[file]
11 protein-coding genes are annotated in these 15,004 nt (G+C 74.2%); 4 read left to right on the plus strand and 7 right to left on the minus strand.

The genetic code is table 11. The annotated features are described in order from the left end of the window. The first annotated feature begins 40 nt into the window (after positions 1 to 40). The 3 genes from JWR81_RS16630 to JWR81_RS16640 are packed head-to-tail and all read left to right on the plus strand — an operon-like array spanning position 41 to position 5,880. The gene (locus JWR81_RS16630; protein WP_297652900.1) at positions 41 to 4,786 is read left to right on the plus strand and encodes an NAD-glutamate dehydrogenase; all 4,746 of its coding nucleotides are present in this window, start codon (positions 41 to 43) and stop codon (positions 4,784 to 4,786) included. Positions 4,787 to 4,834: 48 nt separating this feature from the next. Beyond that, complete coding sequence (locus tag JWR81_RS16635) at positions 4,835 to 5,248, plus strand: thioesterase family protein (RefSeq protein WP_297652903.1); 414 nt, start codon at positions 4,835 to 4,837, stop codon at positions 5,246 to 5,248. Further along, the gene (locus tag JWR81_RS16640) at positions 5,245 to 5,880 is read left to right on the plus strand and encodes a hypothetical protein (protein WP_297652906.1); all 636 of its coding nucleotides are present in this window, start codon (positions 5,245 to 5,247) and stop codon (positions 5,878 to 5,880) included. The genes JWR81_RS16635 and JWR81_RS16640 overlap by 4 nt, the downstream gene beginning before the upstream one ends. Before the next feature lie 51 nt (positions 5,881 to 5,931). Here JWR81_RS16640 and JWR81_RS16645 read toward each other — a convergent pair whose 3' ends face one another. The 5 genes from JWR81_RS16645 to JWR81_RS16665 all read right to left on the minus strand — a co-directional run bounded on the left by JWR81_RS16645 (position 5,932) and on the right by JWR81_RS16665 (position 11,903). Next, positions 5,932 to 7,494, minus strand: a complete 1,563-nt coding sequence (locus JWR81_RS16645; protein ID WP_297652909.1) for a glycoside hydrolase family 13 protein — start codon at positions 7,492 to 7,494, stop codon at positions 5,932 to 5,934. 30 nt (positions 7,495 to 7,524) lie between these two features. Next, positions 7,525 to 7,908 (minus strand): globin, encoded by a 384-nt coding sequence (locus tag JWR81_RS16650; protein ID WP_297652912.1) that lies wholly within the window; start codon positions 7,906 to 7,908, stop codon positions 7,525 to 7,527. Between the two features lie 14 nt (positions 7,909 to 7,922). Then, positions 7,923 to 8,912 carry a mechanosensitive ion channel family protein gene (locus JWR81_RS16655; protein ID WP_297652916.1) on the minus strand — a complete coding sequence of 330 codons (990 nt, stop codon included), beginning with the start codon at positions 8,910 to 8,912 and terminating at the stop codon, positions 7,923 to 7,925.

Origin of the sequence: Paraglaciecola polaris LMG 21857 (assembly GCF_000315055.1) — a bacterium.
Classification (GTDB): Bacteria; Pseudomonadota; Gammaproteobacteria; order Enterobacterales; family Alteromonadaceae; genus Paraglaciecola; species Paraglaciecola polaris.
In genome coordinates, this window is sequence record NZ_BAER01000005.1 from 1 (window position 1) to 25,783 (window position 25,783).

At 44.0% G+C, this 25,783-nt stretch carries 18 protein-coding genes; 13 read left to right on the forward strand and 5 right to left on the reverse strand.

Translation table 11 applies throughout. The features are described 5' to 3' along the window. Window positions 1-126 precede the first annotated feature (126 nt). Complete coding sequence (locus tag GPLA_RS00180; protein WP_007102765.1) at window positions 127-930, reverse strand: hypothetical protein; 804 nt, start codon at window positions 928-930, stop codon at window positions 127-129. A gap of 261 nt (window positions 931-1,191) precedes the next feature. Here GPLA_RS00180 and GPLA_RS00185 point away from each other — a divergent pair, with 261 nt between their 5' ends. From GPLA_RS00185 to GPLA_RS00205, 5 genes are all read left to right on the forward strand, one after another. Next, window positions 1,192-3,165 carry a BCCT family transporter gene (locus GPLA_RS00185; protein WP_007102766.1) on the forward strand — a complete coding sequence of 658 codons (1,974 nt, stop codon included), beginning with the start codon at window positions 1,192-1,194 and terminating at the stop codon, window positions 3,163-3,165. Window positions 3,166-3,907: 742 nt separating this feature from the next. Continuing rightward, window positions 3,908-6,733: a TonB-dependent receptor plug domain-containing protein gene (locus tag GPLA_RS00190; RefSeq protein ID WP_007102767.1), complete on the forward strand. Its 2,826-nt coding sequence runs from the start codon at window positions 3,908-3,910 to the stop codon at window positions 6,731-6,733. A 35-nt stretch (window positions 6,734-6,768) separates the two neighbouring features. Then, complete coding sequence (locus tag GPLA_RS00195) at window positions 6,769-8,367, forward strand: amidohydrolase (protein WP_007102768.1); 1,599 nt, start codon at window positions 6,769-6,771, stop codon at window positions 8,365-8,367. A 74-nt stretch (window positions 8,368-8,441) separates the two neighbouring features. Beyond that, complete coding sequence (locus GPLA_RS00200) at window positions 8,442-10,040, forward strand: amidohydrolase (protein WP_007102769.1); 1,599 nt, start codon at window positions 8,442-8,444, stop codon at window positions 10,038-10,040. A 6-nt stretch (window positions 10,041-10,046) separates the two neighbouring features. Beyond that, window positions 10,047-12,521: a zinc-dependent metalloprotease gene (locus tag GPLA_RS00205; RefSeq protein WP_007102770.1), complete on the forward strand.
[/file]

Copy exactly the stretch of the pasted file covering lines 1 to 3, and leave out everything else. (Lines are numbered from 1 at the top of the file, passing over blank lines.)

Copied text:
11 protein-coding genes are annotated in these 15,004 nt (G+C 74.2%); 4 read left to right on the plus strand and 7 right to left on the minus strand.

The genetic code is table 11. The annotated features are described in order from the left end of the window. The first annotated feature begins 40 nt into the window (after positions 1 to 40). The 3 genes from JWR81_RS16630 to JWR81_RS16640 are packed head-to-tail and all read left to right on the plus strand — an operon-like array spanning position 41 to position 5,880. The gene (locus JWR81_RS16630; protein WP_297652900.1) at positions 41 to 4,786 is read left to right on the plus strand and encodes an NAD-glutamate dehydrogenase; all 4,746 of its coding nucleotides are present in this window, start codon (positions 41 to 43) and stop codon (positions 4,784 to 4,786) included. Positions 4,787 to 4,834: 48 nt separating this feature from the next. Beyond that, complete coding sequence (locus tag JWR81_RS16635) at positions 4,835 to 5,248, plus strand: thioesterase family protein (RefSeq protein WP_297652903.1); 414 nt, start codon at positions 4,835 to 4,837, stop codon at positions 5,246 to 5,248. Further along, the gene (locus tag JWR81_RS16640) at positions 5,245 to 5,880 is read left to right on the plus strand and encodes a hypothetical protein (protein WP_297652906.1); all 636 of its coding nucleotides are present in this window, start codon (positions 5,245 to 5,247) and stop codon (positions 5,878 to 5,880) included. The genes JWR81_RS16635 and JWR81_RS16640 overlap by 4 nt, the downstream gene beginning before the upstream one ends. Before the next feature lie 51 nt (positions 5,881 to 5,931). Here JWR81_RS16640 and JWR81_RS16645 read toward each other — a convergent pair whose 3' ends face one another. The 5 genes from JWR81_RS16645 to JWR81_RS16665 all read right to left on the minus strand — a co-directional run bounded on the left by JWR81_RS16645 (position 5,932) and on the right by JWR81_RS16665 (position 11,903). Next, positions 5,932 to 7,494, minus strand: a complete 1,563-nt coding sequence (locus JWR81_RS16645; protein ID WP_297652909.1) for a glycoside hydrolase family 13 protein — start codon at positions 7,492 to 7,494, stop codon at positions 5,932 to 5,934. 30 nt (positions 7,495 to 7,524) lie between these two features. Next, positions 7,525 to 7,908 (minus strand): globin, encoded by a 384-nt coding sequence (locus tag JWR81_RS16650; protein ID WP_297652912.1) that lies wholly within the window; start codon positions 7,906 to 7,908, stop codon positions 7,525 to 7,527. Between the two features lie 14 nt (positions 7,909 to 7,922). Then, positions 7,923 to 8,912 carry a mechanosensitive ion channel family protein gene (locus JWR81_RS16655; protein ID WP_297652916.1) on the minus strand — a complete coding sequence of 330 codons (990 nt, stop codon included), beginning with the start codon at positions 8,910 to 8,912 and terminating at the stop codon, positions 7,923 to 7,925.

Origin of the sequence: Paraglaciecola polaris LMG 21857 (assembly GCF_000315055.1) — a bacterium.